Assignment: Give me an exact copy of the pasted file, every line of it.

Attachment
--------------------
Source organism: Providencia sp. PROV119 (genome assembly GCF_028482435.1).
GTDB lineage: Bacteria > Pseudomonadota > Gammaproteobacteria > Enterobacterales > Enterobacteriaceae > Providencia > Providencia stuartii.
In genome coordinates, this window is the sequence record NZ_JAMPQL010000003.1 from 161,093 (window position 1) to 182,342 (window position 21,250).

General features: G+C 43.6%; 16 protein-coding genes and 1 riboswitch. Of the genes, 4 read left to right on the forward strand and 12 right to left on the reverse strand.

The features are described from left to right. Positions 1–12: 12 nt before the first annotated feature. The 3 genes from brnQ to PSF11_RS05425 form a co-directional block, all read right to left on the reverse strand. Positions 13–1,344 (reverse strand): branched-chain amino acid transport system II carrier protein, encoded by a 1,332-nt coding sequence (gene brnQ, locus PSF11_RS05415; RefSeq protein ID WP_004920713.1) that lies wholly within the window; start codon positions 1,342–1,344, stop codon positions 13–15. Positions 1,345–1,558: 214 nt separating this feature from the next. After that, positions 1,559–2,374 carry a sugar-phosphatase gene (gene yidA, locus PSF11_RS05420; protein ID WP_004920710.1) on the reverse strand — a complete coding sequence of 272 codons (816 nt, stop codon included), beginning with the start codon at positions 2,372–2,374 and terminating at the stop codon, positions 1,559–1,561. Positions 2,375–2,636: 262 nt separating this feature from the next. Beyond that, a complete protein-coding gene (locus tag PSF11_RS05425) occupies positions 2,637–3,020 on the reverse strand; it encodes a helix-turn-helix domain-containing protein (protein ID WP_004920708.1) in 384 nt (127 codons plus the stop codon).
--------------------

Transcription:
Source organism: Providencia sp. PROV119 (genome assembly GCF_028482435.1).
GTDB lineage: Bacteria > Pseudomonadota > Gammaproteobacteria > Enterobacterales > Enterobacteriaceae > Providencia > Providencia stuartii.
In genome coordinates, this window is the sequence record NZ_JAMPQL010000003.1 from 161,093 (window position 1) to 182,342 (window position 21,250).

General features: G+C 43.6%; 16 protein-coding genes and 1 riboswitch. Of the genes, 4 read left to right on the forward strand and 12 right to left on the reverse strand.

The features are described from left to right. Positions 1–12: 12 nt before the first annotated feature. The 3 genes from brnQ to PSF11_RS05425 form a co-directional block, all read right to left on the reverse strand. Positions 13–1,344 (reverse strand): branched-chain amino acid transport system II carrier protein, encoded by a 1,332-nt coding sequence (gene brnQ, locus PSF11_RS05415; RefSeq protein ID WP_004920713.1) that lies wholly within the window; start codon positions 1,342–1,344, stop codon positions 13–15. Positions 1,345–1,558: 214 nt separating this feature from the next. After that, positions 1,559–2,374 carry a sugar-phosphatase gene (gene yidA, locus PSF11_RS05420; protein ID WP_004920710.1) on the reverse strand — a complete coding sequence of 272 codons (816 nt, stop codon included), beginning with the start codon at positions 2,372–2,374 and terminating at the stop codon, positions 1,559–1,561. Positions 2,375–2,636: 262 nt separating this feature from the next. Beyond that, a complete protein-coding gene (locus tag PSF11_RS05425) occupies positions 2,637–3,020 on the reverse strand; it encodes a helix-turn-helix domain-containing protein (protein ID WP_004920708.1) in 384 nt (127 codons plus the stop codon).